Keep medications for yourself and your family members away from your pet’s medications. It’s too easy to mix them up and then both you and your pet could become seriously ill. Another thing the Pet Poison Helpline suggests is to keep plastic pill organizers under lock and key or at least a high enough shelf that your pet can’t reach. Pets, especially dogs, may think that the organizer is a new toy to chew.
The Top Three Human Medications Ingested by Companion Animals
Companion animals most commonly chew or swallow these types of human medications:
  • Acetaminophen: This drug is especially dangerous for cats because it can damage the red blood cells to the point that it becomes difficult for the cat to transport oxygen. It also causes liver failure and red blood cell damage to dogs in larger doses. You probably know it as Tylenol. 
  • Anti-depressants: An overdose of any human anti-depressant medication can cause incoordination, tremors, seizures, and other serious neurological problems. If the medication has a stimulant effect, it can cause a dangerously high heart rate in pets.
  • Non-steroidal anti-inflammatory drug: These common drugs, including ibuprofen and naproxen, can cause kidney failure, intestinal ulcers, and other serious stomach issues in pets. 
These are just three categories of pills meant for people that can cause an immediate health crisis for a pet. If you suspect your dog, cat, or other animal has gotten into your medication, contact us immediately at 540-955-1151. If the clinic is closed, you can call one of the following:
  • The Life Centre, located in Loundon County, 703-777-5755
  • Valley Veterinary Emergency Service, located in Shenandoah Valley, 540-662-7811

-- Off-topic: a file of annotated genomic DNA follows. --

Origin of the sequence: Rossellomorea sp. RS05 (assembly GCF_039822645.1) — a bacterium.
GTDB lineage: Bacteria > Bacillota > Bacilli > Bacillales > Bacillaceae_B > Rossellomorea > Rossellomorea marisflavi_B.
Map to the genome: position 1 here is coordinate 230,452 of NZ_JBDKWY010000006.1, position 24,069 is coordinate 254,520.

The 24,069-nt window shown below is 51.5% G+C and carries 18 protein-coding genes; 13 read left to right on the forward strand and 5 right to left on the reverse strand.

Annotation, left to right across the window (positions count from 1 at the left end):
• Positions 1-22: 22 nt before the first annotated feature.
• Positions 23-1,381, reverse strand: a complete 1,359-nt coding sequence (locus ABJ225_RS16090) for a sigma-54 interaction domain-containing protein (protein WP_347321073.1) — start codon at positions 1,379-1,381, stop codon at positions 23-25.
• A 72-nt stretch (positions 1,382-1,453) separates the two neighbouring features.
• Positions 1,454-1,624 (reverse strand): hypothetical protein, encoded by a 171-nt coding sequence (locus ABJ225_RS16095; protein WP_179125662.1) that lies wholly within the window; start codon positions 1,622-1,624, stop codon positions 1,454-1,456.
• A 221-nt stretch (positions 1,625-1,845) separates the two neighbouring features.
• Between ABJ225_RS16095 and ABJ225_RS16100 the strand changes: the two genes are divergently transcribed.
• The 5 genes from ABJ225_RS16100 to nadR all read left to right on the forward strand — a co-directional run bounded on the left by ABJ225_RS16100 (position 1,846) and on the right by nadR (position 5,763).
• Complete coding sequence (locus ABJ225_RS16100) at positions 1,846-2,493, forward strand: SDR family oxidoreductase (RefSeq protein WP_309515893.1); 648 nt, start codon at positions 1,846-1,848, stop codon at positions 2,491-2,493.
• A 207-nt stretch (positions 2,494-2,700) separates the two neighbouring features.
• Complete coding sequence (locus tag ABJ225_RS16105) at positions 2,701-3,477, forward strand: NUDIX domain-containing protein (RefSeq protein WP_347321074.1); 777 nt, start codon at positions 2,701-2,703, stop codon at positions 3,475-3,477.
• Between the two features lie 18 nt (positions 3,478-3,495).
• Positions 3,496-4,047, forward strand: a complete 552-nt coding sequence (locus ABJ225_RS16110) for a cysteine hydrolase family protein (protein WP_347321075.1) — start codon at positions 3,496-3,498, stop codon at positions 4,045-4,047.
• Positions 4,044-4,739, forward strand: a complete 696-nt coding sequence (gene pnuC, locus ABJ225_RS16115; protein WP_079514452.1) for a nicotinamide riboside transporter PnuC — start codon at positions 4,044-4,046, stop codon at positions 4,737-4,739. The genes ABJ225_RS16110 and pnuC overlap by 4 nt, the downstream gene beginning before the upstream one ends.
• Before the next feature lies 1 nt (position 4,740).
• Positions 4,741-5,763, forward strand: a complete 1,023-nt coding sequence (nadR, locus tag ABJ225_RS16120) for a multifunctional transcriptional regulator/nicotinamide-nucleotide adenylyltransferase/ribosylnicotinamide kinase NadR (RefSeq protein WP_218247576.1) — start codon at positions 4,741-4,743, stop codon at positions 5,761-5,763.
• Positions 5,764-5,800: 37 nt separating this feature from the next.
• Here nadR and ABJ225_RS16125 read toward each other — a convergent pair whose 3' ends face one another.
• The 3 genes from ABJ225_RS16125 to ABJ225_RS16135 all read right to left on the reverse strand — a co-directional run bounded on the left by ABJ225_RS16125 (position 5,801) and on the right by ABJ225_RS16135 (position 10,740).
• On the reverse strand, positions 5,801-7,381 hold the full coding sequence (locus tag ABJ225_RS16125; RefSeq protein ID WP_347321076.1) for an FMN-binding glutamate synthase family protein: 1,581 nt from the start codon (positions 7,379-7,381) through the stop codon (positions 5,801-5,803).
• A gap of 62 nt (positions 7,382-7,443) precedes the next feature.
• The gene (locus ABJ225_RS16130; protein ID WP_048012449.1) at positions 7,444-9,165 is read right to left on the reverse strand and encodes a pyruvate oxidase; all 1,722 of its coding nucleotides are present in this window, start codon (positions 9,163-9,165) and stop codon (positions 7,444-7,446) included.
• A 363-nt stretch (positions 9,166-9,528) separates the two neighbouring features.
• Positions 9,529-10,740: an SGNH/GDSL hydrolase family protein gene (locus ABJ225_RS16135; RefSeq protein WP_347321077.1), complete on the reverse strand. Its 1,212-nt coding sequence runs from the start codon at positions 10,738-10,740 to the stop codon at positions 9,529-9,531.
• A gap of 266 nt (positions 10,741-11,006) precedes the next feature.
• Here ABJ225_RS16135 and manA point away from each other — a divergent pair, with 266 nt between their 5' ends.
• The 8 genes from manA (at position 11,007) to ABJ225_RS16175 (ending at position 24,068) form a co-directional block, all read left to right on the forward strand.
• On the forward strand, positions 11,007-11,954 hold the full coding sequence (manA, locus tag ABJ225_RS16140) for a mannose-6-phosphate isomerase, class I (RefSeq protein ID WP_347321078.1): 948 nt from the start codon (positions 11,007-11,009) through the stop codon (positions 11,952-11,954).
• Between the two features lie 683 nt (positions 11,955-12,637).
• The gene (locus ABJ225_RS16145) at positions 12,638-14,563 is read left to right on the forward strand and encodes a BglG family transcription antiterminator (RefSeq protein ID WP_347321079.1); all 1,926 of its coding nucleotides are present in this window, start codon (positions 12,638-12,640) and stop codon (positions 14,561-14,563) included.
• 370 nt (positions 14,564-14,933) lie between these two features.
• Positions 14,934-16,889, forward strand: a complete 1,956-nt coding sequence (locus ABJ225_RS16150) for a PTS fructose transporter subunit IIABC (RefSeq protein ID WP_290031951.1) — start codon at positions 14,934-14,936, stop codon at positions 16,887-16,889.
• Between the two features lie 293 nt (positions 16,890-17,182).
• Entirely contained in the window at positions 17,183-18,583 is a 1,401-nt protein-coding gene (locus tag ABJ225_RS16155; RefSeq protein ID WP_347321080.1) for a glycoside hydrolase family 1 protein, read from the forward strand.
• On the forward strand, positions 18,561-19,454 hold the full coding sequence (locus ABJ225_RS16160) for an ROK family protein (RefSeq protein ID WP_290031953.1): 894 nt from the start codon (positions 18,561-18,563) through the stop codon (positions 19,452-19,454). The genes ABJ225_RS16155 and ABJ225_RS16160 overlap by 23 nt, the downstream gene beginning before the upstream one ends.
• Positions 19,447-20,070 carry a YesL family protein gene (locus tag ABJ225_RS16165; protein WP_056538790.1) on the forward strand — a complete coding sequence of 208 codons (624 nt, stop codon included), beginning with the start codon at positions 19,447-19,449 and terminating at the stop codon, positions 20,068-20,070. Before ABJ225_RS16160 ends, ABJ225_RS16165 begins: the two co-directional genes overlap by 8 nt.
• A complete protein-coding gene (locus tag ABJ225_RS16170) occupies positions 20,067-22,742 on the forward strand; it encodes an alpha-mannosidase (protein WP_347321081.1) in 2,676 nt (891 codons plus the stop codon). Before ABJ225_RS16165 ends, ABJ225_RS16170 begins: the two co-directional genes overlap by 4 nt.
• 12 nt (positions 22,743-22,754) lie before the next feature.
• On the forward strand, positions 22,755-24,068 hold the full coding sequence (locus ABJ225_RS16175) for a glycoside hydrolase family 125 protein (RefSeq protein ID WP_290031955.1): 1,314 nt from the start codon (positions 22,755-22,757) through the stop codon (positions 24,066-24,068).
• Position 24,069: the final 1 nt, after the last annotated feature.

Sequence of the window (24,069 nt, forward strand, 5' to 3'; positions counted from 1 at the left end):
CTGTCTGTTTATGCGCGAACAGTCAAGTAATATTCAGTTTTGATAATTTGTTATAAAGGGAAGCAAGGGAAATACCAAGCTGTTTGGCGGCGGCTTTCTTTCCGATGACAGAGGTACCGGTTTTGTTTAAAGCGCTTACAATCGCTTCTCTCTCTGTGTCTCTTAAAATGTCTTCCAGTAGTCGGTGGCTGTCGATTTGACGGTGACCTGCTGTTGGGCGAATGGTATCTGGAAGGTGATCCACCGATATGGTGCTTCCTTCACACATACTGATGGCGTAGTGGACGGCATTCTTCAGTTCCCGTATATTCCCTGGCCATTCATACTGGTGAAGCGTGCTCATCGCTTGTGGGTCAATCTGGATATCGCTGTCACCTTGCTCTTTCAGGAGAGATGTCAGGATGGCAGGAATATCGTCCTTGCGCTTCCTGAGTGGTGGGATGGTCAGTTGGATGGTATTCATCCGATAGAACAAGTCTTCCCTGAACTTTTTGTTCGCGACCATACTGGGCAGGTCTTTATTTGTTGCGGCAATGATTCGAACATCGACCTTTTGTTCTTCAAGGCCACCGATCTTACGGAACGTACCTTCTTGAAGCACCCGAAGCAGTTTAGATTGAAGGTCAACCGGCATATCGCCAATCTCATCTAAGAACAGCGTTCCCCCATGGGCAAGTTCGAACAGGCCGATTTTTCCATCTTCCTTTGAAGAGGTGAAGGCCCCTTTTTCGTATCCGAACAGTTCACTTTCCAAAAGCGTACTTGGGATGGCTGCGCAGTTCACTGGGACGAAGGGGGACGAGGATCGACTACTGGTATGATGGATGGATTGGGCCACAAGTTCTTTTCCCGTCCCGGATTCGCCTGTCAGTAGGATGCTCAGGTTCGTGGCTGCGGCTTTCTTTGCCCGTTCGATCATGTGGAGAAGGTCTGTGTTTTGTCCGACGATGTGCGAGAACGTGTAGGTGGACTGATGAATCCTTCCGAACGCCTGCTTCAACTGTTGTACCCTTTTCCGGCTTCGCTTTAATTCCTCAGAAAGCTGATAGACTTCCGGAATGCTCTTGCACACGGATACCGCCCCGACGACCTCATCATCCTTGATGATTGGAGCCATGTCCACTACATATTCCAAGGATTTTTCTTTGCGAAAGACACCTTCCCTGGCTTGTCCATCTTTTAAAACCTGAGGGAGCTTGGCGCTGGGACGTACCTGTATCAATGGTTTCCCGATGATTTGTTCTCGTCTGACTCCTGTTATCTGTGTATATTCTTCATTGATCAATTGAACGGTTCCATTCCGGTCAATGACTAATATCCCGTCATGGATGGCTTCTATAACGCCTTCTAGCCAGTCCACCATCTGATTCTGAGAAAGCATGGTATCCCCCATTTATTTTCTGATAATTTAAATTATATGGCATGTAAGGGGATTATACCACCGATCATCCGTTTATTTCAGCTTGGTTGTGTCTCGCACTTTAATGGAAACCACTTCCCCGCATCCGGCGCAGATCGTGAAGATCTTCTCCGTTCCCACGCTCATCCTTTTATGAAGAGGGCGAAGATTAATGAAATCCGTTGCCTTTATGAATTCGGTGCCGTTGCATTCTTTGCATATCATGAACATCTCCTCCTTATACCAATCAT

• Pet Poison Helpline, available 24 hours a day, 855-764-7661
We wish you and your pet well and hope you never experience an emergency like this.
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Every August, the Centers for Disease Control hosts a public awareness campaign about the importance of vaccines. Although it’s intended for people, it’s also important for pet owners to know how essential vaccines are for their pet’s long-term health. Staying current on your pet’s required vaccination prevents her from acquiring a serious, disabling, or fatal illness. 
Some vaccines, such as rabies, are required by law while others are option depending on your pet’s lifestyle. You may also hear these called core and non-core vaccines. We will let you know more about each type of vaccine at your pet’s annual preventive care exam so you can make an informed decision. Some factors to consider for non-core vaccines include your pet’s species, age, general health, time spent outdoors and around other animals, and activity level.
Required Vaccinations for Dogs and Cats
In addition to a rabies shot, puppies need a series of vaccines against adenovirus, distemper, and parvovirus starting at six weeks of age and ending at four months old. This involves getting a combination of vaccines and boosters every couple of weeks until the four-month mark. Certain breeds of dogs may need extra immunizations because of their size or other unique factors.
Kittens who have certain risk factors should receive an immunization against feline leukemia. Required vaccines for kittens and cats include calicivirus, feline herpes, rabies, and rhinotracheitis. If you adopt a dog or cat after age four months, be sure to request her vaccination records. The veterinarians at Battletown Animal Clinic will get her caught up on any missing vaccines as quickly as possible.
Vaccines Are Necessary and Safe
Since it’s rare to hear about new cases of rabies and other vaccine-preventable diseases, some pet owners assume that it’s no longer necessary to get their animals vaccinated. However, these diseases do still exist and can return in epidemic proportion if enough people fail to get their pets vaccinated against them. It’s similar to the herd immunity concept in people. 
Another common objection to veterinary vaccines is that they produce uncomfortable side effects. While most shots do include some mild side effects, your pet should feel better within a day. The most common ones include:
  • Discomfort where he received the injection
  • Reduced appetite and level of activity
  • Slight fever
  • Coughing, runny nose, sneezing, and other respiratory symptoms
These side effects should go away on their own without further treatment. However, please contact us immediately if your pet has an allergic reaction, difficulty breathing, swelling, diarrhea, or vomiting. These are rare, serious side effects that require prompt attention. You may reach our clinic at 540-955-1151. This is also the number you can use to schedule your pet’s next check-up.